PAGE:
Early sample of Fleming’s mould, 1935/1936
Alexander Fleming discovered penicillin with the help of the arts. He was a self-taught painter, creating art from microbial cultures — a hobby that triggered a breakthrough in antibiotics. Fleming’s lab was cluttered with petri dishes of bacteria in search of natural pigments to use in his germ paintings. He eventually found a green fungus killing the bacteria in the cultures. This would become the first effective antibacterial drug. Interestingly, Fleming coined the word penicillin from Penicillium (its latin root meaning “painter’s brush”) because, under the lens of a microscope, it resembles a paintbrush.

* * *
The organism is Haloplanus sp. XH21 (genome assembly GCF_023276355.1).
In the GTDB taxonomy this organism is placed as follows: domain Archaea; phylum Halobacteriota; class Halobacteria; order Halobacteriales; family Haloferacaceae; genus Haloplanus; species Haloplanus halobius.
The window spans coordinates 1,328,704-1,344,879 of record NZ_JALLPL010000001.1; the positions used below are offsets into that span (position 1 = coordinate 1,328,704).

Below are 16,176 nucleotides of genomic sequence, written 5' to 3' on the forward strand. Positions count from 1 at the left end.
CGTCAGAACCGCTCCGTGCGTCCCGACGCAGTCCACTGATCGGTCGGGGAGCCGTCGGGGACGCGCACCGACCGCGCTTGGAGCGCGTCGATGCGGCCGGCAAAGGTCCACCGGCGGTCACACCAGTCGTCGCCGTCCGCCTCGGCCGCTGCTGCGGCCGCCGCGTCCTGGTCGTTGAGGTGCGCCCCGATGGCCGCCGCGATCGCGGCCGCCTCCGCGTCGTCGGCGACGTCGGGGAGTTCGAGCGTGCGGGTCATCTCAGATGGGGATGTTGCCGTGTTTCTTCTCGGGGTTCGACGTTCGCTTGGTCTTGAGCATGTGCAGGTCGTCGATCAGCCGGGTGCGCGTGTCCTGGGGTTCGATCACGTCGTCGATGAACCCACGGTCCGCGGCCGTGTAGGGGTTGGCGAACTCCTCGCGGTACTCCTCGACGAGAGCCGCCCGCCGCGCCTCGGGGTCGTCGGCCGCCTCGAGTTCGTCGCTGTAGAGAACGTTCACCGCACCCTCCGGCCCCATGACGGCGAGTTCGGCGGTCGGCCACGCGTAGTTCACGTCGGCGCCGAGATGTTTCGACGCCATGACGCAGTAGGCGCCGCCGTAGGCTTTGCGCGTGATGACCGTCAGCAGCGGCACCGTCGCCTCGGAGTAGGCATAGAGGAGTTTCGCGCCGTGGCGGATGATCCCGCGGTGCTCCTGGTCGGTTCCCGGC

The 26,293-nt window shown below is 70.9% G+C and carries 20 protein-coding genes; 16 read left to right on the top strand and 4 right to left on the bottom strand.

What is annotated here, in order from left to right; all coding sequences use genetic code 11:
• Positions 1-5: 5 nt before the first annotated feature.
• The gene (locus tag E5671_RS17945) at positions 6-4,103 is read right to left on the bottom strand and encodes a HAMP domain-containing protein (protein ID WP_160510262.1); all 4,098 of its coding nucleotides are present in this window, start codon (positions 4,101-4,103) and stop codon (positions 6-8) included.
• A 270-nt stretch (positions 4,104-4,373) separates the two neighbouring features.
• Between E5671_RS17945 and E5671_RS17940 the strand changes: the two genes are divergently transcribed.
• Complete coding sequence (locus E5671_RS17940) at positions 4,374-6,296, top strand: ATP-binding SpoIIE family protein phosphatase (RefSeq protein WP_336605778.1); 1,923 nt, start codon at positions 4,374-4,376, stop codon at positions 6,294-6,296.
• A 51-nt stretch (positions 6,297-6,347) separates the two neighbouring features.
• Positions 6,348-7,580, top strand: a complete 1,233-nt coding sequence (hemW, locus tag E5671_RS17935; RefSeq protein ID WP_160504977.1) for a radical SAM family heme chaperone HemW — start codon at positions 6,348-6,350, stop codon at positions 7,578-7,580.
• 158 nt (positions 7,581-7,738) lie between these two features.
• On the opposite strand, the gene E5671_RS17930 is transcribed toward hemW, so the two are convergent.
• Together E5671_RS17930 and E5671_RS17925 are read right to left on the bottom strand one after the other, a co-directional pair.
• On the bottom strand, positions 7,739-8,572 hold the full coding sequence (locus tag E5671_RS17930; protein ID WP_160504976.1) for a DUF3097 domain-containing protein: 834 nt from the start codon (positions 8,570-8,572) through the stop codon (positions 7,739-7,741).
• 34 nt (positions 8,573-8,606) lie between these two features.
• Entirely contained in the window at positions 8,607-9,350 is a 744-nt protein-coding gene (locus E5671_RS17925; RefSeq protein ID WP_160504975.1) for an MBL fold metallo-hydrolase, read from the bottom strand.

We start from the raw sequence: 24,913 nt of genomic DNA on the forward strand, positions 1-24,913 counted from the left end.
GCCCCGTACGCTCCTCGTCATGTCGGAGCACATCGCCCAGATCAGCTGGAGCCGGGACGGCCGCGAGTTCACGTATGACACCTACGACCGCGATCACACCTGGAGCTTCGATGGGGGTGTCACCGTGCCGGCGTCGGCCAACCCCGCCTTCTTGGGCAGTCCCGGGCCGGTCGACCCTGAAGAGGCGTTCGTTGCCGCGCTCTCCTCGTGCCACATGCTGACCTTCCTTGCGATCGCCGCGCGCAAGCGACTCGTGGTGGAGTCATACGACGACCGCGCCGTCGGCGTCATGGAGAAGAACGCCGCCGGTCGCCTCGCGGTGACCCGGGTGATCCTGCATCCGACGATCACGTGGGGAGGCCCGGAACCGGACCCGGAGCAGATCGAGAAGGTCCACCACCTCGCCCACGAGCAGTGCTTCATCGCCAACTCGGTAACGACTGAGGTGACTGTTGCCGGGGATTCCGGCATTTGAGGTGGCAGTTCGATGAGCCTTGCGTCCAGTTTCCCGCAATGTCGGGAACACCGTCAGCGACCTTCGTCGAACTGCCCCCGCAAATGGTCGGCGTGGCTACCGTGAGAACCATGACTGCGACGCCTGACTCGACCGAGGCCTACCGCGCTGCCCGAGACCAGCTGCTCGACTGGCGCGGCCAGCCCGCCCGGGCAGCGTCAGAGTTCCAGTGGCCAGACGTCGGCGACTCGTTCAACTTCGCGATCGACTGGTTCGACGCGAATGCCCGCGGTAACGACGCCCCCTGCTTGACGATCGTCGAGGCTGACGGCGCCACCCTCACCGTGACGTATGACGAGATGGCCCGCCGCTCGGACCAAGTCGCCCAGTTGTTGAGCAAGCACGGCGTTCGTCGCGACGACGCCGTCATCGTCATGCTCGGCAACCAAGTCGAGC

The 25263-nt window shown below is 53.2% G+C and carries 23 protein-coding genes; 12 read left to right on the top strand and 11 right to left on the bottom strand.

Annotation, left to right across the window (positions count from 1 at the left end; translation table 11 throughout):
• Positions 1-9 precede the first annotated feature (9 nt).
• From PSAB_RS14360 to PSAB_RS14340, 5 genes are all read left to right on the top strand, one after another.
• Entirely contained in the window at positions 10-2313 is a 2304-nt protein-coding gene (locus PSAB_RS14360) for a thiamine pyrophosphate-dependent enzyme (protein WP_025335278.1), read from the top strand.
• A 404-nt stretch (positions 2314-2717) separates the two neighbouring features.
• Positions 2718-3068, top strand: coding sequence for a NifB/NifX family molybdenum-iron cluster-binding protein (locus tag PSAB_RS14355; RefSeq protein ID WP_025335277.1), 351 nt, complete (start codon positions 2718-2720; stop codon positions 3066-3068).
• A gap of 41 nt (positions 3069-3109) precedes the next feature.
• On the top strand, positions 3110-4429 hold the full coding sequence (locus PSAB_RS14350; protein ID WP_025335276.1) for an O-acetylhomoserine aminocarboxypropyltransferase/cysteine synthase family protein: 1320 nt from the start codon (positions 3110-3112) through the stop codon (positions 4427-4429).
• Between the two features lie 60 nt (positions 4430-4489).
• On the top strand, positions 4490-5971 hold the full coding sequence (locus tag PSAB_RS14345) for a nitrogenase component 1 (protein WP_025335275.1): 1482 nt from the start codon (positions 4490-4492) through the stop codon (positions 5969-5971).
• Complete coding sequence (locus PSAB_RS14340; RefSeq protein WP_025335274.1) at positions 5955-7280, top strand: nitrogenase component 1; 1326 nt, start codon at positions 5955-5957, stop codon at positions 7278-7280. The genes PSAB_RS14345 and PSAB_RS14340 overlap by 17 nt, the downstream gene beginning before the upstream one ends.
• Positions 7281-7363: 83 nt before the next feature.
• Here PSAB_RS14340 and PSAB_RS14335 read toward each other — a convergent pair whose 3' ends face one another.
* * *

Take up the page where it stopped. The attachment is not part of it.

Read more about how he uncovered the effects of Penicillium in Smithsonian magazine.
(via Science Museum)